Friday, 19 December 2014

discovering Iain Crichton Smith

I think I don't like poetry. In fact I'm pretty sure. What I like is a brick of a book with well rounded characters, who can take me on a journey with them. I find that for me poetry can be navel gazing, twee nonsense, so caught up in its clever cleverness that it drives me to distraction.

But then again, I like lots of songs for their lyrics, and sometimes, just sometimes, I come across some poetry which just blows me away.

I came across Iain Crichton Smith recently at my writing group. I live in Scotland, and the other members of the group were all saying that Smith is so much covered in Scottish English (and Gaelic) classes that people don't tend to notice the beauty of his poetry.

I didn't go to school in Scotland. The poets I studied at school were people like Wordsworth, Shakespeare, Shelley. I don't recall ever coming across anything like this. That said, I'm not sure that as a teenager I would have noticed it. Perhaps you have to have some inkling of the subject matter to get it. Perhaps. 

We have homework set about two poems, and I have to leave the group early to pick my daughter up from nursery, so I hadn't managed to get the two poems. The next time I went I asked someone with an overflowing folder if he had a copy I could photograph. He had a spare copy and gave it to me instead. Which was great, because I've been writing all over it. Well, over this one anyway. There is another one. That one annoys me.

Anyway, I took the spare copy, and while we were on a break, I took the chance to read through it. I couldn't just read it though, there is so much beauty in this poem, and so much texture to the words that it cries out to be spoken. So I spoke it. And I cried.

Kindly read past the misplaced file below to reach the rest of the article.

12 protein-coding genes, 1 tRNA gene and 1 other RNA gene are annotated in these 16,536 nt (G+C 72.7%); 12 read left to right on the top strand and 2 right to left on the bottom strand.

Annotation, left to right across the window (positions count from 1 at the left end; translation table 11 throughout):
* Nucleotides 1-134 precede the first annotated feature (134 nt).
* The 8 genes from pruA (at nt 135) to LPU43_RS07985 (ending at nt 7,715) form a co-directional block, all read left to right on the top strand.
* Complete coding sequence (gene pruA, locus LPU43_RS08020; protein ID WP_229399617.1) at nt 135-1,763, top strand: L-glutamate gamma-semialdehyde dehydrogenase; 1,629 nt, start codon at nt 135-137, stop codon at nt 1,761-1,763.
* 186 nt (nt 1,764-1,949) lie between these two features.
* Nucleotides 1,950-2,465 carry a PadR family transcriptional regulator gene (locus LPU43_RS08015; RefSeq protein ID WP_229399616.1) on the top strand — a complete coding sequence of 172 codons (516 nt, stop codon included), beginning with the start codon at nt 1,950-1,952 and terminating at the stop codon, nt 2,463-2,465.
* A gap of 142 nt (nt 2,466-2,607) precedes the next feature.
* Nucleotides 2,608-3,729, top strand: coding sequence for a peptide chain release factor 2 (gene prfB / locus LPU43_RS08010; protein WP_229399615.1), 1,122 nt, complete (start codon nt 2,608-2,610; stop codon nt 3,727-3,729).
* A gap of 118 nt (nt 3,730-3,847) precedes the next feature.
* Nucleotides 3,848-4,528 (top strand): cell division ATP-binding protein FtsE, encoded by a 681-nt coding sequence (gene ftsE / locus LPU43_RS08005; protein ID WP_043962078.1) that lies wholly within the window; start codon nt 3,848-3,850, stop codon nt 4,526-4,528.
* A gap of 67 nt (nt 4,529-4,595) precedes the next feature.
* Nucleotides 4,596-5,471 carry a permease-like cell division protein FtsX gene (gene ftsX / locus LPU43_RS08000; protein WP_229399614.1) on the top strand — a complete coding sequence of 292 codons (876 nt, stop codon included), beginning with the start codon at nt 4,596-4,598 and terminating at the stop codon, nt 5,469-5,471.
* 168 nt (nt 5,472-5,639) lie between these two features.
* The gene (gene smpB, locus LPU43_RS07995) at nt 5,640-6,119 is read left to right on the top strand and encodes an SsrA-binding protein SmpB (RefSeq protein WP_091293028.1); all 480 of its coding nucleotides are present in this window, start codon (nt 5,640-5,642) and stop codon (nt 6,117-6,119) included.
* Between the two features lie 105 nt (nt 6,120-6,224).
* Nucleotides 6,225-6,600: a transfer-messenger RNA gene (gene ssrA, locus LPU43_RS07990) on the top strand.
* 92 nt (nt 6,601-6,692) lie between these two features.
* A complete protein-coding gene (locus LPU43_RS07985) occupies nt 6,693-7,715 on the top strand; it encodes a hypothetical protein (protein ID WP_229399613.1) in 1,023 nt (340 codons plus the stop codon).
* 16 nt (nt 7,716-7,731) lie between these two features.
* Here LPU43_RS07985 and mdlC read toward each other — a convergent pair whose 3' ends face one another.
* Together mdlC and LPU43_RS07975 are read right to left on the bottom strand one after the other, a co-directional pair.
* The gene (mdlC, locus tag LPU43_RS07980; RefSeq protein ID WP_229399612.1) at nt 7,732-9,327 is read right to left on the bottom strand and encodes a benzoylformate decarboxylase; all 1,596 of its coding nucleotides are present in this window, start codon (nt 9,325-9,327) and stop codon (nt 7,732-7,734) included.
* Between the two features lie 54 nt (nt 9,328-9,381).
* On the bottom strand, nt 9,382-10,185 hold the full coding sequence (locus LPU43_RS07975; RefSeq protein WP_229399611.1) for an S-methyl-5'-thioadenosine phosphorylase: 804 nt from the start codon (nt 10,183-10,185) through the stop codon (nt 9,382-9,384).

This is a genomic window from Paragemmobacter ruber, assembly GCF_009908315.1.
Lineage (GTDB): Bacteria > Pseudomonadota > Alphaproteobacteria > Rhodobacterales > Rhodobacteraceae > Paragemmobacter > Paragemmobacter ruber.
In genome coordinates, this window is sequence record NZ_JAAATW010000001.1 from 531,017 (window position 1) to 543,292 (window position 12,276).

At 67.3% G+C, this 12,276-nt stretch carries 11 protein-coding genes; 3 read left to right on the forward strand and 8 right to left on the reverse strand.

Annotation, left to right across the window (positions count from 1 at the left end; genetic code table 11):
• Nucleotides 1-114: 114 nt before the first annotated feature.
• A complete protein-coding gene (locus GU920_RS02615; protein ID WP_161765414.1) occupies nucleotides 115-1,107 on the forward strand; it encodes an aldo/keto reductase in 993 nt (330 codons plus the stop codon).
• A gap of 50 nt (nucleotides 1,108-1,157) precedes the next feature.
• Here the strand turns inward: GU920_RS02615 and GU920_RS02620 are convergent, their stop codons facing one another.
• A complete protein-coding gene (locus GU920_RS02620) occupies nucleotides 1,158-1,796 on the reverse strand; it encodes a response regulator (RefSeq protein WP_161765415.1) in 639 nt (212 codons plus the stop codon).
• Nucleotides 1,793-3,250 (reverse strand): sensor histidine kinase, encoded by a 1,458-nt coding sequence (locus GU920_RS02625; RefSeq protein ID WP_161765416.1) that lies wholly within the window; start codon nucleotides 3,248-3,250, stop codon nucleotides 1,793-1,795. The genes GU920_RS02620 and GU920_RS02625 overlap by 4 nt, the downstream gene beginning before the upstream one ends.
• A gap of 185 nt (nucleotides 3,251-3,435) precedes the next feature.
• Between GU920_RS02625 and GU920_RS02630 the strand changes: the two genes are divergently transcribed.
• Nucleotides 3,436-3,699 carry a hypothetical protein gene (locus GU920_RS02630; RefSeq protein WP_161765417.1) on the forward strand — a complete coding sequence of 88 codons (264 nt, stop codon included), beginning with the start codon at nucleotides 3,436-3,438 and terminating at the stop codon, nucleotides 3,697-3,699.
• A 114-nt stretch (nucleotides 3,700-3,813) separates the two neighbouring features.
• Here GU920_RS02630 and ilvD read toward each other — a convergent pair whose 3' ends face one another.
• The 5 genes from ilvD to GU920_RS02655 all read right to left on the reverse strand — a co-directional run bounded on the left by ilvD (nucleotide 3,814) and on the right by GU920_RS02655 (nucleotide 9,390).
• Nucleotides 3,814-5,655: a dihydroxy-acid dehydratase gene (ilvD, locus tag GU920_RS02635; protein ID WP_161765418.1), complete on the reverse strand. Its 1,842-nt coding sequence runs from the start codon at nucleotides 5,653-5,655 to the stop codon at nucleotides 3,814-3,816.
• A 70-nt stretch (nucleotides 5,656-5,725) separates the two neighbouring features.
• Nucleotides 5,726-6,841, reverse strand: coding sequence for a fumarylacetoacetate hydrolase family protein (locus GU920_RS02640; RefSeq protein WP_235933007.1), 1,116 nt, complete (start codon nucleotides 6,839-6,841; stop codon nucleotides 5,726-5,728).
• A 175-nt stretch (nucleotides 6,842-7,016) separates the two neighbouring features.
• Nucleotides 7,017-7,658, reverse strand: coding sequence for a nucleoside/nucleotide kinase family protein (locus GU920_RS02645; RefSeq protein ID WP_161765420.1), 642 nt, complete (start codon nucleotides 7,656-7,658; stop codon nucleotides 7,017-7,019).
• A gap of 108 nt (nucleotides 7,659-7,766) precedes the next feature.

I adore this poem, and I feel cheated that I didn't know about Iain Crichton Smith before. Here is the poem, first... then there will be some information about Mr Crichton Smith.


Without my knowing it you are at the bottom of my mind
like a visitor to the bottom of the sea
with his helmet and his two large eyes
and I do not rightly know your appearance or your manner
after five years of showers*
of time pouring between me and you: 
nameless mountains of water pouring
between me hauling you on board
and your appearance and your manner in my weak hands.
You went astray
among the mysterious plants of the sea-bed
in the green half-light without love, 
and you will never rise to the surfacethough my hands are hauling ceaselesslyand I do not know your way at all,you in the half-light of your sleephaunting the bed of the sea without ceasing
and I hauling and hauling on the surface.
                                                                                 Iain Crichton Smith

Iain Crichton Smith was a Scottish 'man of letters' - he wrote fiction as well as poems, and wrote beautifully in both English and Gaelic. He was born in 1928 in Glasgow, but moved to the Isle of Lewis as an infant, with his mother and brothers, after his father died. His mother brought them up on a widow's pension, and with strict Presbyterian beliefs. Iain did well at school, and as an adult became a teacher. He continued living with his mother until her death in 1969. He married in 1977, and also retired from teaching. He was a prolific writer, recognised with an OBE and three honorary doctorates. Gaelic was his first language, and when writing in Gaelic he used the Gaelic name Iain Mac a'Ghobhainn.

As I said, he writes beautifully in Gaelic as well. Here's 'the Bottom of my Mind' in Gaelic. I'm afraid I've only found the first verse, and that here:

“Gun fhios dhomh tha thu air m’aigeann m’inntinnMar fhear-tadhail grunnd na maraLe chlogaid ‘s a dhà shùil mhòir‘s chan aithne dhomh ceart t’fhiamh na do dhòighAn dèidh coig bliadhna shiantanTime dòrtadh eadar mise ‘s tu.”
There is a marvellous review of a new collection of Iain Crichton Smith's poems in the Guardian, here. And you can also find out more from the Scottish Poetry Library, and the BBC